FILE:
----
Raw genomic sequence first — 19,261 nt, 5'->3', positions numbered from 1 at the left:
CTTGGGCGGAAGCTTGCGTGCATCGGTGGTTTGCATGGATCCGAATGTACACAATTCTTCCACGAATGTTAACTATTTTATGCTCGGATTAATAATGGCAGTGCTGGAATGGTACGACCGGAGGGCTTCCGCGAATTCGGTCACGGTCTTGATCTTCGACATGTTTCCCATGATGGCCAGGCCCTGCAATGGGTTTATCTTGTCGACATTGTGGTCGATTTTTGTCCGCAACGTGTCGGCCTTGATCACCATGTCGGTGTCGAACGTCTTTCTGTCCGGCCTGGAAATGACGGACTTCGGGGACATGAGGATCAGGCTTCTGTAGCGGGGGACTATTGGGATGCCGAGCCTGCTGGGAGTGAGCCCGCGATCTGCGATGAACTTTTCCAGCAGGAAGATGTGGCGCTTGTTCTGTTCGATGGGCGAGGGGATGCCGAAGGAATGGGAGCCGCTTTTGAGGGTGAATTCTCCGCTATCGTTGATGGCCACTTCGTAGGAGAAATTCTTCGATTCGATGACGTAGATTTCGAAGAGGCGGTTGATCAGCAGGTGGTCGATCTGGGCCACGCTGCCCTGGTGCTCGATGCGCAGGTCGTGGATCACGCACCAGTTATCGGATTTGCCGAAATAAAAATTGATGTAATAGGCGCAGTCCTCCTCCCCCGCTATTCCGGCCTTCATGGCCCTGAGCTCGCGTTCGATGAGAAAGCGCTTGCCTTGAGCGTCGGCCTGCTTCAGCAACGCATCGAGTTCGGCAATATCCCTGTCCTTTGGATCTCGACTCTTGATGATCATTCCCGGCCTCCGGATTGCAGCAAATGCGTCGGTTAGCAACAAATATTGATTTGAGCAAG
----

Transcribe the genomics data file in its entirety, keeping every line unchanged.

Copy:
Raw genomic sequence first — 19,261 nt, 5'->3', positions numbered from 1 at the left:
CTTGGGCGGAAGCTTGCGTGCATCGGTGGTTTGCATGGATCCGAATGTACACAATTCTTCCACGAATGTTAACTATTTTATGCTCGGATTAATAATGGCAGTGCTGGAATGGTACGACCGGAGGGCTTCCGCGAATTCGGTCACGGTCTTGATCTTCGACATGTTTCCCATGATGGCCAGGCCCTGCAATGGGTTTATCTTGTCGACATTGTGGTCGATTTTTGTCCGCAACGTGTCGGCCTTGATCACCATGTCGGTGTCGAACGTCTTTCTGTCCGGCCTGGAAATGACGGACTTCGGGGACATGAGGATCAGGCTTCTGTAGCGGGGGACTATTGGGATGCCGAGCCTGCTGGGAGTGAGCCCGCGATCTGCGATGAACTTTTCCAGCAGGAAGATGTGGCGCTTGTTCTGTTCGATGGGCGAGGGGATGCCGAAGGAATGGGAGCCGCTTTTGAGGGTGAATTCTCCGCTATCGTTGATGGCCACTTCGTAGGAGAAATTCTTCGATTCGATGACGTAGATTTCGAAGAGGCGGTTGATCAGCAGGTGGTCGATCTGGGCCACGCTGCCCTGGTGCTCGATGCGCAGGTCGTGGATCACGCACCAGTTATCGGATTTGCCGAAATAAAAATTGATGTAATAGGCGCAGTCCTCCTCCCCCGCTATTCCGGCCTTCATGGCCCTGAGCTCGCGTTCGATGAGAAAGCGCTTGCCTTGAGCGTCGGCCTGCTTCAGCAACGCATCGAGTTCGGCAATATCCCTGTCCTTTGGATCTCGACTCTTGATGATCATTCCCGGCCTCCGGATTGCAGCAAATGCGTCGGTTAGCAACAAATATTGATTTGAGCAAG